216 IDEAL HOME LIFE
and temperature does not especially affect the aeration of the well-balanced aquarium.
The Aquarium Tank
Undoubtedly the best kind of a receptacle for the beginner is the oblong, straight-sided aquarium with metal frame, glass sides, and slate or soap-stone bottom. The medium sizes holding from eight to ten gallons, up to twenty gallons, will be the best for the beginner. The smaller sizes are more difficult to balance and the larger ones are more expensive. For aquaria holding ten gallons and upward, the only type that can be used to advantage is that with metal frame.
When well set up such a tank will last for years without leaking, and is easily reset, or can often be readily mended by running a little asphaltum, red lead, or an aquarium cement in the joints.
The rectangular, straight-sided, all-glass jars, holding up to eight or ten gallons, are excellent; better in some respects than those with metal frames, for they are not likely to spring a leak. The glass jars, however, are more likely to crack and so prove an extra expense, but in the hands of the experienced aquarist they are perhaps the most satisfactory kind for sizes under five gallons. Care should be taken to see that such jars rest firmly and evenly upon their bases, and that they are not subject to sudden changes of temperature. It is well to place an asbestos mat, or a pad composed of a few layers of blotting paper, under the jar to act as a shock absorber and to distribute the weight more evenly.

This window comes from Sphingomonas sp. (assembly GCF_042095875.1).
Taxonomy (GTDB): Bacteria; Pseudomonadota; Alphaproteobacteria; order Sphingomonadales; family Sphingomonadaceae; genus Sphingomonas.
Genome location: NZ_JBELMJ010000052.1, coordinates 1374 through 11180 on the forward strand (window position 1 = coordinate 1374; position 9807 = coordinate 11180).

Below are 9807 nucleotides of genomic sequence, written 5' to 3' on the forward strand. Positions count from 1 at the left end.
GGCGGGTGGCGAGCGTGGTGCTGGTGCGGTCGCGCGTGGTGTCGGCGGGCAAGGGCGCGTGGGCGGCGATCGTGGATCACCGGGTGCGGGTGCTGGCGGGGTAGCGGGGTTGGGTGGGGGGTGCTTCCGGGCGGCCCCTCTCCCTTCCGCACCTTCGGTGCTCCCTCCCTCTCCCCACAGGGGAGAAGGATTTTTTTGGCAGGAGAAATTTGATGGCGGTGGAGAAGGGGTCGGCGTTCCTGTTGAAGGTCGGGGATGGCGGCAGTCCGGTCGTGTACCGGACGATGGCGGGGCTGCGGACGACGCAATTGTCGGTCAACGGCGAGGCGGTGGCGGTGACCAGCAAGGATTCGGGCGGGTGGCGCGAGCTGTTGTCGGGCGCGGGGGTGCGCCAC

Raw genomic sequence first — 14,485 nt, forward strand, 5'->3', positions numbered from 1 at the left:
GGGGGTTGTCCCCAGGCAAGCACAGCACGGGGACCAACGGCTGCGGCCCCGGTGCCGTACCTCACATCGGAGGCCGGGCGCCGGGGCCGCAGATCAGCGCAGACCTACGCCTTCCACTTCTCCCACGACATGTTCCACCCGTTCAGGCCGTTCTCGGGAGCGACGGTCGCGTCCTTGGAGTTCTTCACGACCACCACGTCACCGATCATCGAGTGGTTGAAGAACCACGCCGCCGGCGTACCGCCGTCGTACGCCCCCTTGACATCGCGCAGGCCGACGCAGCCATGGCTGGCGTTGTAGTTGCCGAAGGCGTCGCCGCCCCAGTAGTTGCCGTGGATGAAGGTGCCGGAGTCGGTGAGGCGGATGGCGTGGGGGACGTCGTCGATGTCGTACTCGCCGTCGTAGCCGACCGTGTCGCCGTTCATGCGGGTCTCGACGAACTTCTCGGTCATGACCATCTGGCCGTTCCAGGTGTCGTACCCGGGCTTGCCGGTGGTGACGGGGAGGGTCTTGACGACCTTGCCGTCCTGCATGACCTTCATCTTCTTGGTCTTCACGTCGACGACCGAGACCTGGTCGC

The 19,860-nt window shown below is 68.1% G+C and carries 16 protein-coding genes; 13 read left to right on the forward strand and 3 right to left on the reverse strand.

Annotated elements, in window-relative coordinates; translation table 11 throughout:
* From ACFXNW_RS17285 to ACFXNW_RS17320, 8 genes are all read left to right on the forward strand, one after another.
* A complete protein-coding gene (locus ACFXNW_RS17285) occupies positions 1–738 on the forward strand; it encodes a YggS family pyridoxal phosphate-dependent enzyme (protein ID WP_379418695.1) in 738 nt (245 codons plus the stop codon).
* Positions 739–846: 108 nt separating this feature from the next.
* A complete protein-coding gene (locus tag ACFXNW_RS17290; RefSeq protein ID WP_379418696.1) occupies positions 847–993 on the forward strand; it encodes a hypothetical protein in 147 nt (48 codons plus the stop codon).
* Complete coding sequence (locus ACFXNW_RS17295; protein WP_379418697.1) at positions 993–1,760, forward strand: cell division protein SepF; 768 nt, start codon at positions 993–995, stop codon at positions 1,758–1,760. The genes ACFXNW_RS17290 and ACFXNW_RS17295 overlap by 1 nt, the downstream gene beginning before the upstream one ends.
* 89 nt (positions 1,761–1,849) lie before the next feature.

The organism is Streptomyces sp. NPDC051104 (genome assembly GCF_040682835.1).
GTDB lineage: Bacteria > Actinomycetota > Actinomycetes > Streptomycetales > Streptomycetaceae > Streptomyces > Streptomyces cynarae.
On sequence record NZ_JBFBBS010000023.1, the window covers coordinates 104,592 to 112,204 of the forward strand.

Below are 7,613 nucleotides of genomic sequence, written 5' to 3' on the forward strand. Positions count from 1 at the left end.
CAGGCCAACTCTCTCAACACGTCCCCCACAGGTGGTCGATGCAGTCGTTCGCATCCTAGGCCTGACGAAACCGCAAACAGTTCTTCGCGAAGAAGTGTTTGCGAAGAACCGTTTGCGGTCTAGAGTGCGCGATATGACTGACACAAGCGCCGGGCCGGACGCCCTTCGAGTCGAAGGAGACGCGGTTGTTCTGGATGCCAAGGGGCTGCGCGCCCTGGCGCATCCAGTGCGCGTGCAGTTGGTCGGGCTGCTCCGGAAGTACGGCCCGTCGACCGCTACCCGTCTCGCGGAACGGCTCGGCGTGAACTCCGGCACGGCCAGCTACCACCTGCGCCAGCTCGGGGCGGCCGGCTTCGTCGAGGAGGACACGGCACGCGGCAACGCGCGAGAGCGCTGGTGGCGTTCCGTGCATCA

The cylindrical jar with straight vertical sides is satisfactory to maintain, but the inmates appear somewhat distorted through the curved sides. For smaller aquaria the ordinary battery jar is as good as anything, except for the distortion, and has the advantage of being cheap. Very beautiful and well-balanced aquaria can often be made with the two-quart size, but these are suitable only for very small animals and few of them.
On no account should the ordinary globe be used. This is